- Associated Press - Tuesday, March 11, 2014

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How investors may be getting fooled by buybacks

NEW YORK (AP) - If you’re puzzled why the U.S. stock market has risen so fast in a slow-growing economy, consider the stock buyback.

Companies are increasingly engaged in massive stock buyback programs, which reduce the number of its shares in circulation by purchasing them from investors. Spreading earnings over fewer shares translates into higher earnings per share.

It’s a common practice but is one that has exaggerated the health of many companies. Critics say the obsessive focus on buybacks has led companies to put off replacing plant and equipment, funding research and development, and generally doing the kind of spending needed to produce long-term profits.

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US House committee investigating GM recall

DETROIT (AP) - A congressional committee is investigating the way General Motors and a federal safety agency handled a deadly ignition switch problem.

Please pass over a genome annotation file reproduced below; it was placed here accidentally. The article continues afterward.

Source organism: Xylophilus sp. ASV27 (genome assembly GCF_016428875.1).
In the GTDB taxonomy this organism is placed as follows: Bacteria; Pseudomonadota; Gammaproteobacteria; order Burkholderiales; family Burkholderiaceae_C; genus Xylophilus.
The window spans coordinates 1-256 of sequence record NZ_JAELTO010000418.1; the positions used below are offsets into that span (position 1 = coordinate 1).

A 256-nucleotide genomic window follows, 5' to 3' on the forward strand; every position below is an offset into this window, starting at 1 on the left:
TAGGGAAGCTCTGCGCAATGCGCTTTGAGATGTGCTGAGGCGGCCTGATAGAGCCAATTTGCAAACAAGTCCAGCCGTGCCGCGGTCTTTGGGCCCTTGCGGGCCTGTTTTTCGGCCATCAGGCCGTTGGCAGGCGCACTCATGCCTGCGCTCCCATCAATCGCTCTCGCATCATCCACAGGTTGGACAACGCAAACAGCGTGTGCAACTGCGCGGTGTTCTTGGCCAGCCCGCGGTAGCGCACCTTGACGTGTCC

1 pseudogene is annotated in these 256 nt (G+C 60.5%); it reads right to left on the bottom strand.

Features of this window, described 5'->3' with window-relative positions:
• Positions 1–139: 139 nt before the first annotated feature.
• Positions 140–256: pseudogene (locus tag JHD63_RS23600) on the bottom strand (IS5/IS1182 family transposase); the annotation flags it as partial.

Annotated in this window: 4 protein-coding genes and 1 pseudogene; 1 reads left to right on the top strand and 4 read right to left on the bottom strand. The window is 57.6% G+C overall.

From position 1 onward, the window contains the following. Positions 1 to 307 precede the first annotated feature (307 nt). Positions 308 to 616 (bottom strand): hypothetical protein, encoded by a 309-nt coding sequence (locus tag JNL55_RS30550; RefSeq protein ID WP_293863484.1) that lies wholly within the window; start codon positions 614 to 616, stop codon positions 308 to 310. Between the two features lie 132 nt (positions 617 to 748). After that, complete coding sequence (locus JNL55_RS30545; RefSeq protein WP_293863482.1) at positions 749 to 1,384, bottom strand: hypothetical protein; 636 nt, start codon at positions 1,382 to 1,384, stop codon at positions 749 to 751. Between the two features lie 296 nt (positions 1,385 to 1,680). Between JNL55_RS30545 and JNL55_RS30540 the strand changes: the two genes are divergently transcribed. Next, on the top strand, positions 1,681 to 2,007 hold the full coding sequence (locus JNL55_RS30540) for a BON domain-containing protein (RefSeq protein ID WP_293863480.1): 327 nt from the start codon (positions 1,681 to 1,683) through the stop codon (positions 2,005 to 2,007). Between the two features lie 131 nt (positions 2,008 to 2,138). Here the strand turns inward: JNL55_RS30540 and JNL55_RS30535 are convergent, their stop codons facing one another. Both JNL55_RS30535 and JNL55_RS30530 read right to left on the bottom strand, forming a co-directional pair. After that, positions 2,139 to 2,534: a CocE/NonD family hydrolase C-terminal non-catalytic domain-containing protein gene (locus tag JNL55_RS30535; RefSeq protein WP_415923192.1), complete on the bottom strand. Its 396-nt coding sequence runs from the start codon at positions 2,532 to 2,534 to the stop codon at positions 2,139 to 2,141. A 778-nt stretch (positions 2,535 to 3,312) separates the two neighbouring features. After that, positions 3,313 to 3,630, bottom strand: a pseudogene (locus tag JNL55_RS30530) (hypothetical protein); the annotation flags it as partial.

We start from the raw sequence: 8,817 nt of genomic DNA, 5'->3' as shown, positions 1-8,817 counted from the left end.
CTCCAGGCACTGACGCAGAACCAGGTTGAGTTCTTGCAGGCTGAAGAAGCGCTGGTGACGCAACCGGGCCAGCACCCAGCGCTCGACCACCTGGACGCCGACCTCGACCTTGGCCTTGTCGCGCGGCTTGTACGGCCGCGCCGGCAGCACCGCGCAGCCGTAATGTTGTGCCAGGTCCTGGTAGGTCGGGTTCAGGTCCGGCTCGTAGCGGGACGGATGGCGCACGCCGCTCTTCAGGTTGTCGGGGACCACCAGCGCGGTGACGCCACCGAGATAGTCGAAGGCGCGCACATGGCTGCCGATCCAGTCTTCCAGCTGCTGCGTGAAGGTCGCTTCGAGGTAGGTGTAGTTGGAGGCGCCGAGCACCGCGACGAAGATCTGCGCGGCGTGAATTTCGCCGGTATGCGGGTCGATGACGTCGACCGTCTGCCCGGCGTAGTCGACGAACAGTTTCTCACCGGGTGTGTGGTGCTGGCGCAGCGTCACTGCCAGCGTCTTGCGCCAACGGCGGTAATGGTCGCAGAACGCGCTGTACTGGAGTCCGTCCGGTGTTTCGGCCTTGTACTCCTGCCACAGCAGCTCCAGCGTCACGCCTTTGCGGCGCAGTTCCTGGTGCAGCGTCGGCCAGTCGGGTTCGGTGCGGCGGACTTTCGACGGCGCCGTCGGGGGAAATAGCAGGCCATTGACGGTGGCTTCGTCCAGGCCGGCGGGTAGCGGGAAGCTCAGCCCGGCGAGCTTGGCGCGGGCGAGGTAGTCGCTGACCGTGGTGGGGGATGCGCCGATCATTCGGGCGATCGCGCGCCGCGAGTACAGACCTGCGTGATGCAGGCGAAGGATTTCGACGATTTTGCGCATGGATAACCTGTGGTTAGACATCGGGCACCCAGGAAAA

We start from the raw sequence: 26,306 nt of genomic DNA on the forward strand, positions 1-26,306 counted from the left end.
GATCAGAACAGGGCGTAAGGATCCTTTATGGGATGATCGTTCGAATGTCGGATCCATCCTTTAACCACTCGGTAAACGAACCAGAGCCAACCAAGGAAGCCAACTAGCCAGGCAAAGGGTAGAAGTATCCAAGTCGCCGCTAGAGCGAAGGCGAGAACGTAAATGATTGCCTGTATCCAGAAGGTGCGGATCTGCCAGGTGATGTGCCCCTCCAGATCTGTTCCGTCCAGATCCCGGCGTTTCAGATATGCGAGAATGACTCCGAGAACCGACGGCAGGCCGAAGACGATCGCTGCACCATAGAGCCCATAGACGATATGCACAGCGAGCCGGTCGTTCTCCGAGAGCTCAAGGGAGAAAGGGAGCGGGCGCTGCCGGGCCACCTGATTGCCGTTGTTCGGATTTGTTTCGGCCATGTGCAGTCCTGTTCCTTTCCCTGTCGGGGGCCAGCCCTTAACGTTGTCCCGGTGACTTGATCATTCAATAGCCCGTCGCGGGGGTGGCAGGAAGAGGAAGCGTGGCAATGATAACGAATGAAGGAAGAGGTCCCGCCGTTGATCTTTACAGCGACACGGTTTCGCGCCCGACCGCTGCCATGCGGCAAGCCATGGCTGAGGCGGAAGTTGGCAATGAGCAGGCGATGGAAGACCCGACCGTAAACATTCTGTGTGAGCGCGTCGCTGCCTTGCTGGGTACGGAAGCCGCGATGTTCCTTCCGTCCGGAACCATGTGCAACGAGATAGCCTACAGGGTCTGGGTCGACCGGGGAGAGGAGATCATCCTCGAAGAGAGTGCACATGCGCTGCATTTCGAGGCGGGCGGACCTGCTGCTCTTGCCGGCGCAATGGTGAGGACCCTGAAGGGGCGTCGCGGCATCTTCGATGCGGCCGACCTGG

House Energy and Commerce Committee Chairman Fred Upton of Michigan says the National Highway Traffic Safety Administration received a large number of complaints about the problem during the past decade. But GM didn’t recall the 1.6 million cars worldwide until last month.

Ignition switches on older-model Chevrolet Cobalts and five other GM models can shift from the “run” position to “accessory” or “off” without warning, shutting off the engine and turning off power-assisted steering and brakes. The problem also can stop the front air bags from inflating in a crash.

GM says 13 deaths and 31 crashes have been linked to the problem.

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A bid of $1.8 billion suits Jos A Bank just fine

NEW YORK (AP) - It looks like the best suitor won.

Men’s Wearhouse Inc. said Tuesday that it’s buying its rival Jos. A. Bank Clothiers Inc. for $1.8 billion to create the nation’s fourth largest men’s wear retail chain. The acquisition comes after months of the two chains publicly fighting over who would acquire whom.

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